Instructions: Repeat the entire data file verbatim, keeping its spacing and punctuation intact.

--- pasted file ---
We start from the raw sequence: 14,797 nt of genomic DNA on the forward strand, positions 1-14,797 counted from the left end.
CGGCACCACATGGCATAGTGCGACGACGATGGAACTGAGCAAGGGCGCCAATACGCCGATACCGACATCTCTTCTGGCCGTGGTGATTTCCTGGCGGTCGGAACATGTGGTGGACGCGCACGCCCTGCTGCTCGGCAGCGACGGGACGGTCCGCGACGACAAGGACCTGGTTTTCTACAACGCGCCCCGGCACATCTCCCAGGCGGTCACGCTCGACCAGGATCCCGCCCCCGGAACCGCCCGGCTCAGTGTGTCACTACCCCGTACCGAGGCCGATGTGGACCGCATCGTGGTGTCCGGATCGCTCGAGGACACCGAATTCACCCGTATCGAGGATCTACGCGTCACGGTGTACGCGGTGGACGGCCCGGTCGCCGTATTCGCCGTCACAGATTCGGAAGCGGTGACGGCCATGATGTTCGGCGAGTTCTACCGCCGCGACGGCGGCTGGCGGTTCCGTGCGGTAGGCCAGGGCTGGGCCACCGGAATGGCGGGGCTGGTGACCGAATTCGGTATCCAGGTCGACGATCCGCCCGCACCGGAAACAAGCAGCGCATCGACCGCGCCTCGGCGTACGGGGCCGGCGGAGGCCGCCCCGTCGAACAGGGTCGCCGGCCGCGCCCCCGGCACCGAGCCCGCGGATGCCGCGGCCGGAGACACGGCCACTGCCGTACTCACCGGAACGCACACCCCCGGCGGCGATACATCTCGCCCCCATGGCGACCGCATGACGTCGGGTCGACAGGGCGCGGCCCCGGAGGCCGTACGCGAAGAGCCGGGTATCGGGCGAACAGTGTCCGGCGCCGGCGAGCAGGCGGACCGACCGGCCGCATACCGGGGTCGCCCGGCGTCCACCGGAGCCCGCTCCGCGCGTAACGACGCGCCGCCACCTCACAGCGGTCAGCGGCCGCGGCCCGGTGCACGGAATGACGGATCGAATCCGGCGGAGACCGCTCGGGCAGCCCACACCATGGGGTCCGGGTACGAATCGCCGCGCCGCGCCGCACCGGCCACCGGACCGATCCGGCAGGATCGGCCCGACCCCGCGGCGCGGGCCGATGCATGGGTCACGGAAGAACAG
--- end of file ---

We start from the raw sequence: 14,797 nt of genomic DNA on the forward strand, positions 1-14,797 counted from the left end.
CGGCACCACATGGCATAGTGCGACGACGATGGAACTGAGCAAGGGCGCCAATACGCCGATACCGACATCTCTTCTGGCCGTGGTGATTTCCTGGCGGTCGGAACATGTGGTGGACGCGCACGCCCTGCTGCTCGGCAGCGACGGGACGGTCCGCGACGACAAGGACCTGGTTTTCTACAACGCGCCCCGGCACATCTCCCAGGCGGTCACGCTCGACCAGGATCCCGCCCCCGGAACCGCCCGGCTCAGTGTGTCACTACCCCGTACCGAGGCCGATGTGGACCGCATCGTGGTGTCCGGATCGCTCGAGGACACCGAATTCACCCGTATCGAGGATCTACGCGTCACGGTGTACGCGGTGGACGGCCCGGTCGCCGTATTCGCCGTCACAGATTCGGAAGCGGTGACGGCCATGATGTTCGGCGAGTTCTACCGCCGCGACGGCGGCTGGCGGTTCCGTGCGGTAGGCCAGGGCTGGGCCACCGGAATGGCGGGGCTGGTGACCGAATTCGGTATCCAGGTCGACGATCCGCCCGCACCGGAAACAAGCAGCGCATCGACCGCGCCTCGGCGTACGGGGCCGGCGGAGGCCGCCCCGTCGAACAGGGTCGCCGGCCGCGCCCCCGGCACCGAGCCCGCGGATGCCGCGGCCGGAGACACGGCCACTGCCGTACTCACCGGAACGCACACCCCCGGCGGCGATACATCTCGCCCCCATGGCGACCGCATGACGTCGGGTCGACAGGGCGCGGCCCCGGAGGCCGTACGCGAAGAGCCGGGTATCGGGCGAACAGTGTCCGGCGCCGGCGAGCAGGCGGACCGACCGGCCGCATACCGGGGTCGCCCGGCGTCCACCGGAGCCCGCTCCGCGCGTAACGACGCGCCGCCACCTCACAGCGGTCAGCGGCCGCGGCCCGGTGCACGGAATGACGGATCGAATCCGGCGGAGACCGCTCGGGCAGCCCACACCATGGGGTCCGGGTACGAATCGCCGCGCCGCGCCGCACCGGCCACCGGACCGATCCGGCAGGATCGGCCCGACCCCGCGGCGCGGGCCGATGCATGGGTCACGGAAGAACAG